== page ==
WAS JOHN'S SOLO CAREER ANY GOOD ?

Discussions related to John Lennon as Beatle and his solo career.

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Postby kylestyle » Mon Jan 17, 2005 12:18 am

I love the production style of ATMP. It's got crisp clear acoustic guitars, big reverby drums, lots of horns / trumpets etc, it sounds almost like 'an event', like it was recorded during some open-air rock festival and you're right in the thick of it, take 'What Is Life' for example, it sounds HUGE! then you've got the stripped-downness rootsyness of Apple Scruffs, or My Sweet Lord - never before has an acoustic guitar seem so grand when strummed before. It's got that classic hit quality because of the way the production has been layered on that song. You've got the acoustic guitars, then electric guitars come in, then you have vocals, then you have those crisp-but-mixed-up-nice-and-loud drums, then you've got all those background voices, the textures created are wonderfully done in my opinion and suit the songs well. Think about a song like I Dig love - with that slap-delay on the drums, to give it like a Sun Studios feel, only "bigger". I love it.
I needed comfort of love just to get me some piece of mind.. wo-oh
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Postby Steve-o » Mon Jan 17, 2005 8:23 am

Yeah, KS, we know you love Spector, lol. I think the entire thing sounds anything BUT crisp. Some of the suiotar parts are mixed well, it's just the horns, the drums etc.....the wall of sound makes we wanna hurl. Great tunes, crappy production----out-dated the day it came out.
How Come No One Older Than Me Ever Seems To Understand The Things I Wanna To Do?
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Postby Harrythebannister » Sun Jul 15, 2007 8:22 pm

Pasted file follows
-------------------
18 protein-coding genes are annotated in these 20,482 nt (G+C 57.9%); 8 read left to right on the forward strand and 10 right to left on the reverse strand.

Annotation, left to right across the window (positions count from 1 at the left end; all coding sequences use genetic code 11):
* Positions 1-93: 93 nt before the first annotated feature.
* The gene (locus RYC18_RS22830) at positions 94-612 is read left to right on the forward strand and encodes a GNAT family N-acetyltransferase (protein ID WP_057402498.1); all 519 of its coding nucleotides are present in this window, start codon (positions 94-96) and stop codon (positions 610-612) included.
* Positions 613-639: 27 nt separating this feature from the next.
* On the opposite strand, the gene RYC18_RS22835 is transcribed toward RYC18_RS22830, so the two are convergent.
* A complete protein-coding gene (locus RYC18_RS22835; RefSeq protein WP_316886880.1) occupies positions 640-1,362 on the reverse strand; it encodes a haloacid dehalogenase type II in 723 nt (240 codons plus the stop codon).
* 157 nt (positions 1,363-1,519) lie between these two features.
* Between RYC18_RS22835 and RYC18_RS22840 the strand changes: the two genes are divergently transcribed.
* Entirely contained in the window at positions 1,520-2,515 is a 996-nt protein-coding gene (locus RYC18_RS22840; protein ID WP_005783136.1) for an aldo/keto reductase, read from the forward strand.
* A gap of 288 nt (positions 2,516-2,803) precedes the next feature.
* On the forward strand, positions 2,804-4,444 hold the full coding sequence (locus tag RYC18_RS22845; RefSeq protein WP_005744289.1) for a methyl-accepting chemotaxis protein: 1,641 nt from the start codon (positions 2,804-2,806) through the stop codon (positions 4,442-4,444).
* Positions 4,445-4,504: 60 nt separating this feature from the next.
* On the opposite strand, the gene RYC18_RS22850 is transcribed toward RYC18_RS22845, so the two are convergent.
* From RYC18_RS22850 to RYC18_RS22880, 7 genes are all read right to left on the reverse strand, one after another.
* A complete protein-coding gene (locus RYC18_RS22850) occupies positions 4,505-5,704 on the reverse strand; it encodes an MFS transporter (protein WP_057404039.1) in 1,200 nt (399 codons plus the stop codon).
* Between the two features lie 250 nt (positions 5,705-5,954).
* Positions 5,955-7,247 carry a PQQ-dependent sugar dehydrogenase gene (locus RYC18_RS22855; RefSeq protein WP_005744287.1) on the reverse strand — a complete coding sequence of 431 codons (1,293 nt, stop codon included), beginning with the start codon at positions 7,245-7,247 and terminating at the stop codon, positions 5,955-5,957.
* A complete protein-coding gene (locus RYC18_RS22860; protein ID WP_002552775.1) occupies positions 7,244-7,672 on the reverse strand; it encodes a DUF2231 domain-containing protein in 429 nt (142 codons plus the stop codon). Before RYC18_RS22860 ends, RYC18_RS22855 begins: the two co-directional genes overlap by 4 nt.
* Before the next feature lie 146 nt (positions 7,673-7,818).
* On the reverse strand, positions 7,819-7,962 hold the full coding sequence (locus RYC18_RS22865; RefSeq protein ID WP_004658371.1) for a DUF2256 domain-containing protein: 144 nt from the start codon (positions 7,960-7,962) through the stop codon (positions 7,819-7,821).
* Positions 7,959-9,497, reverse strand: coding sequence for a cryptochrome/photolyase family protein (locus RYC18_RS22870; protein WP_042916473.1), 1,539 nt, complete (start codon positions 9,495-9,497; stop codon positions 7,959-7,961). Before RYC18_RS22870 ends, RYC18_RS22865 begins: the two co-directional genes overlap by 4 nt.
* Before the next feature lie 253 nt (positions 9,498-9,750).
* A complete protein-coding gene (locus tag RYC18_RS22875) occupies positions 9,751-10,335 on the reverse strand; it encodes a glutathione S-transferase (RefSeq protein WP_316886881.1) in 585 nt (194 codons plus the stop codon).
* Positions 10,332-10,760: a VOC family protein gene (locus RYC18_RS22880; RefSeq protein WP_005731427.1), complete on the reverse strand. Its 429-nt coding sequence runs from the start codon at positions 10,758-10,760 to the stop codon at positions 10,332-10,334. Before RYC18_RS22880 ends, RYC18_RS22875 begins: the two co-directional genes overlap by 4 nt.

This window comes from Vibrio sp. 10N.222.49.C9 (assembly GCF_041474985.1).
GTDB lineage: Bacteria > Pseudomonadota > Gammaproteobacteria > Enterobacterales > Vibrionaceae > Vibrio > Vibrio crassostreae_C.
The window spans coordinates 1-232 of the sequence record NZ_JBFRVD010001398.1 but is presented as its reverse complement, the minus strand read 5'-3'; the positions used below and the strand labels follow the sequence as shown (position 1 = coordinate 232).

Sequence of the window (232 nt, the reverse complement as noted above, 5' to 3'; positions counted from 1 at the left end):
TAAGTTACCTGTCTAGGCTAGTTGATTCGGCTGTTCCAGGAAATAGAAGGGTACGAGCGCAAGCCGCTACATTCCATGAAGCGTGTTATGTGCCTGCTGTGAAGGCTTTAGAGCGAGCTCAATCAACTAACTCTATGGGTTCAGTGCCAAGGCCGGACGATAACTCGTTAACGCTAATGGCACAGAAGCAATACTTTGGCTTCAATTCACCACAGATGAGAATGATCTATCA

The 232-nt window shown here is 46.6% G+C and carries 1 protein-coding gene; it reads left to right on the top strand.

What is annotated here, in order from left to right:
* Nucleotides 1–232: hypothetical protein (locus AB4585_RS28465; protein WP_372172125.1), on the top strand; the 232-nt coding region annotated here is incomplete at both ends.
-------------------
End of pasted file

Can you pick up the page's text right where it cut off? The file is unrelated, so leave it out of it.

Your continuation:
Actually, I think the last great Lennon album was Imagine. Walls And Bridges was OK but that was about it!!!
If you edit out Yoko's songs on Double Fantasy & Milk & Honey, you get a pretty good final album!
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Postby Ringo_Marr » Thu Jul 26, 2007 2:23 am

John's solo material is like listening to a therapy session...since I'm a therapist, I get a lot out of his songs, even use some of them in my group activities. Paul writes great medolies (better than John in most cases) but he is an average lyricist...he doesn't have much depth beyond the standard love song. George was opposite, great lyrics but often lacked the melodic ability to send the message...and then there is ol' Ringo, bless him.
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Postby mervap » Thu Jul 26, 2007 1:41 pm

I was reading the thread about JL being a good musician and thought of a reply while I was reading this one, but it is applicable to this thread as well...I think all four lads were as good as they needed to be at any given time. Sounds like a cop-out, duddn't it? Well, when together, they had to be at the top of their game...these guys knew each other well and also knew when someone was sagging off. I do think JL's solo career was uneven at best...2 classics to start off (POD & Imagine) and then...without Macca's balance or competition, JL tended to lose some focus on musical aesthetics and go with his gut, sometimes with semi-disasterous results. There are tracks from every JL solo album that I like. (except those experimental sound happenings with yoko) :roll: